Global Blackhole Service
jake at nobistech.net
Fri Feb 13 14:12:55 CST 2009
I think this solution addresses a number of issues that the current blackhole process lacks. Generally when a blackhole is sent to your provider, they in turn pass that on to the rest of their routers, dropping the traffic as soon as it hits their network. The traffic is still taking up just as much capacity up to that point. Were a system implemented as discussed, providers are able to prevent traffic that is known to be malicious from even exiting their network, which in the end works out better for everyone.
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From: Christopher Morrow [mailto:morrowc.lists at gmail.com]
Sent: Friday, February 13, 2009 1:59 PM
To: NANOG list
Subject: Re: Global Blackhole Service
On Fri, Feb 13, 2009 at 1:04 PM, Jack Bates <jbates at brightok.net> wrote:
> Paul Vixie wrote:
>> blackholing victims is an interesting economics proposition. you're
>> the attacker must always win but that they must not be allowed to affect
>> infrastructure. and you're saying victims will request this, since they
>> they can't withstand the attack and don't want to be held responsible for
>> damage to the infrastructure.
> Blackholing victims is what is current practice. For each stage of affected
it is A current practice.. so is filtering, so is scrubbing... there
is no one answer for this.
> infrastructure, the business/provider will make requests to their peers to
> blackhole the victim IP to protect the bandwidth caps or router throughput
or cause no one really cares about:
your.mama.wears.combat.boots.tobed.com ... or other silly 95%-of
>> where you lose me is where "the attacker must always win".
> Do you have a miraculous way to stop DDOS? Is there now a way to quickly and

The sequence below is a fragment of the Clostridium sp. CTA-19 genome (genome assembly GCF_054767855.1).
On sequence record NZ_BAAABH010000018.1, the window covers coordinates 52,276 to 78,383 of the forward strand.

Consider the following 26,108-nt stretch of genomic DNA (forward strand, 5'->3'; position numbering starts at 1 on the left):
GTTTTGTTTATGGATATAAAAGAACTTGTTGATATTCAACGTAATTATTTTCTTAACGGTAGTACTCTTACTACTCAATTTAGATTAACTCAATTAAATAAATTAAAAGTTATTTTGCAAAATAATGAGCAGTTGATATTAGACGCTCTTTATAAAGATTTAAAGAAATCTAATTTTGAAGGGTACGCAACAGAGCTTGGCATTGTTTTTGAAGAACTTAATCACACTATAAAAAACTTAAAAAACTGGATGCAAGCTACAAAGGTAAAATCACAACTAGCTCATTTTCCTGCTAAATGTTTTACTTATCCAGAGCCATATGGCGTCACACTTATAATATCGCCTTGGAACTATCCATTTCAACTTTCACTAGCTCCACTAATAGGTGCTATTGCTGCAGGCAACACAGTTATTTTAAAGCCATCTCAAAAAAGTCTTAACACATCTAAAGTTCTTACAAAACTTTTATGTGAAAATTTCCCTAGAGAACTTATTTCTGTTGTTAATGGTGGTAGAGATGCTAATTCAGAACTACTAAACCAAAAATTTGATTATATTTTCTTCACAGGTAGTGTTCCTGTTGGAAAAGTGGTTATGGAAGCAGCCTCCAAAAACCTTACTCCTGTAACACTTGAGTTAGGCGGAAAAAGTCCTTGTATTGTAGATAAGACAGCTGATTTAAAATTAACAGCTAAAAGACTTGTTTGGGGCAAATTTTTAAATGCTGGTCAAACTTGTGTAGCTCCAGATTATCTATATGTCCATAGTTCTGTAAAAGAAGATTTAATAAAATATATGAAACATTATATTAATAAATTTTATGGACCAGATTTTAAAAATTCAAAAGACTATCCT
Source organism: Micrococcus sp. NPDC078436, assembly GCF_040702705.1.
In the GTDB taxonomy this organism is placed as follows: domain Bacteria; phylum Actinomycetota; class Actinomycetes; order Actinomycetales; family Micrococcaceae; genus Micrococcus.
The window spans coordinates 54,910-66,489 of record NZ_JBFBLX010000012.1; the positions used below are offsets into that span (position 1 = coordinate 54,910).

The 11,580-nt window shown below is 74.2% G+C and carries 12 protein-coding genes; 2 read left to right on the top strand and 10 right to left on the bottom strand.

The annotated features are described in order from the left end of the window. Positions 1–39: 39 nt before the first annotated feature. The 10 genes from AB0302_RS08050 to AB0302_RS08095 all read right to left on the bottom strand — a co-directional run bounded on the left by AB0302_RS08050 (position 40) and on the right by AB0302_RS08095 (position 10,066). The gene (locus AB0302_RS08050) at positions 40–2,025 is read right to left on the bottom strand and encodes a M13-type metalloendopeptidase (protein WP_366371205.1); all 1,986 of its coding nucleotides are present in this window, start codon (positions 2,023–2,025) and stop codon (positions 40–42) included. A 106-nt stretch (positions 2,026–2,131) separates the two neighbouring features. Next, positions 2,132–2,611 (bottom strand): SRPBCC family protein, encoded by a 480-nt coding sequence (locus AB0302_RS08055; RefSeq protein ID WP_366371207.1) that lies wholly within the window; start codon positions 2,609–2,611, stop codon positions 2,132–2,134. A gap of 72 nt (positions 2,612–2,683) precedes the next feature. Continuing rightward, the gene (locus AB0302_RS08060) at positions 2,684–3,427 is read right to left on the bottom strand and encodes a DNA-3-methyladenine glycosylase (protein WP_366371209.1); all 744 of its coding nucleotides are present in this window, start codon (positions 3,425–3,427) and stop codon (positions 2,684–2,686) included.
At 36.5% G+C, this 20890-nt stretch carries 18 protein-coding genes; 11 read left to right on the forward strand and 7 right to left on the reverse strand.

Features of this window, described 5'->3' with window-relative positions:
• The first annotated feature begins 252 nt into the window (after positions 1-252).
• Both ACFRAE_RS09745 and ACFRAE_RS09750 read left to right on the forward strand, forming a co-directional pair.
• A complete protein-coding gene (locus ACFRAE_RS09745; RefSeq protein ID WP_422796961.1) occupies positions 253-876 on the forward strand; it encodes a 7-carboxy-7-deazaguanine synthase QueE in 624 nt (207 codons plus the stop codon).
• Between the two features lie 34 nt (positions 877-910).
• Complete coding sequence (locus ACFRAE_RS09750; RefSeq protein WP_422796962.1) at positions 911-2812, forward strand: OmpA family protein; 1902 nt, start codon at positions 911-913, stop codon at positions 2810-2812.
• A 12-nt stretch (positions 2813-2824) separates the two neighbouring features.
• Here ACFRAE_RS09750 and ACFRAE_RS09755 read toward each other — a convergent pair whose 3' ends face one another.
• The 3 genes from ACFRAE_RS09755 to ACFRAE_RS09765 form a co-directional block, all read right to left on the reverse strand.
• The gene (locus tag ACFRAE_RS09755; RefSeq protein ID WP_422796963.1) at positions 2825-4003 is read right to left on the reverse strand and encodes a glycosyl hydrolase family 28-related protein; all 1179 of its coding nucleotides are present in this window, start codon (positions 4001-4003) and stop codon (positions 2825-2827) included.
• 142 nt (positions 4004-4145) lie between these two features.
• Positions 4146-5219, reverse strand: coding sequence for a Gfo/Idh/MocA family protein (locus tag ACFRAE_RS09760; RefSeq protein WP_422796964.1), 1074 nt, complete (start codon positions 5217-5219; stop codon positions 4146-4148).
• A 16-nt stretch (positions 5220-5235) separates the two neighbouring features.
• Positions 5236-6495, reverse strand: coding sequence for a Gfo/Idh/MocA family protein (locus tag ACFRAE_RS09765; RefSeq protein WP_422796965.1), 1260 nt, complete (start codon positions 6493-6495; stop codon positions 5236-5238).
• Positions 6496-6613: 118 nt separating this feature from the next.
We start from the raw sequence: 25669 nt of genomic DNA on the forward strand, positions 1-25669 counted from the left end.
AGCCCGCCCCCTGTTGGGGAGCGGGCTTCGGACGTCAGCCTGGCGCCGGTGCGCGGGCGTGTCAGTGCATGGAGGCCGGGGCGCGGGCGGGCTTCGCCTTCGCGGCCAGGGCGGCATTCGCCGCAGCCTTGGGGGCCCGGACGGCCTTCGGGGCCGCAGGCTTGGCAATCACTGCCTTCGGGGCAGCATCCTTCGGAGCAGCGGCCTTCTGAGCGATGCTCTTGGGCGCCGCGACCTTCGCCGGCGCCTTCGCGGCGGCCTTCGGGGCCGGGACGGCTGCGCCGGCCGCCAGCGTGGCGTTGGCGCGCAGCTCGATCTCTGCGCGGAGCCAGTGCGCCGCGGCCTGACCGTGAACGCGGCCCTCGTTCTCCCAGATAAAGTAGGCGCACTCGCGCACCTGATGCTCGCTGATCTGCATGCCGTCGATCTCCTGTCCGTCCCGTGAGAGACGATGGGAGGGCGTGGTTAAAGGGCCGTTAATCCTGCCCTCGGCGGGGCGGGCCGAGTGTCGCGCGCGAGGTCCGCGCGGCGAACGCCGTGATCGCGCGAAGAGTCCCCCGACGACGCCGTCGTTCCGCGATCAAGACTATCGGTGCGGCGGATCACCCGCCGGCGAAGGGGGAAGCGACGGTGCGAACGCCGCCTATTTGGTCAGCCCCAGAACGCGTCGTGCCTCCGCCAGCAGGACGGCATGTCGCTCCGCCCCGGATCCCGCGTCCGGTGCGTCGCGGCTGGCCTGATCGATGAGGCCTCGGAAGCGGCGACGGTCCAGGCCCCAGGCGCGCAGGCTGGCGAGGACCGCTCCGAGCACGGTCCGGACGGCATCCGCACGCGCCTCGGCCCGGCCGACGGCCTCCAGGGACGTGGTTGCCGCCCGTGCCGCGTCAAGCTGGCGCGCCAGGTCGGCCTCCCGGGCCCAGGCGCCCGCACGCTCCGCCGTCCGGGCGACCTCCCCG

There are purchasable answers to this problem... 3 (at least)
providers in the US (and at least one now offers it globally) offer
traffic scrubbing services. I know that one offers it at a very
reasonable price even...
> efficiently track down forged packets? Is there a remedy to shutting down
you can track streams of forged packets, but that's not super
important here. Forged packets actually make this part of the problem
(stopping the dos) easier, not harder.
> the *known* botnets, not to mention the unknown ones?
there are lots of folks tracking and shutting down botnets, it's not
horribly effective in stopping this sort of thing. I can vividly
recall tracking down 4 nights in a row the same 'botnet' (same
controller person, different C&C and mostly different bots) as they
were being used to attack a customer of mine at the time. This with
the cooperation of 2 other very large ISP's in the US and one vendor
security team even. In the end though a simple scrubbing solution was
deemed the simplest answer for all involved.
> The attacker will always win if he has a large enough attack
For extreme cases this is true, but there are quite a lot of things on
the spectrum which don't require super human efforts, and don't even
require intervention from the ISP if proper precautions are taken at
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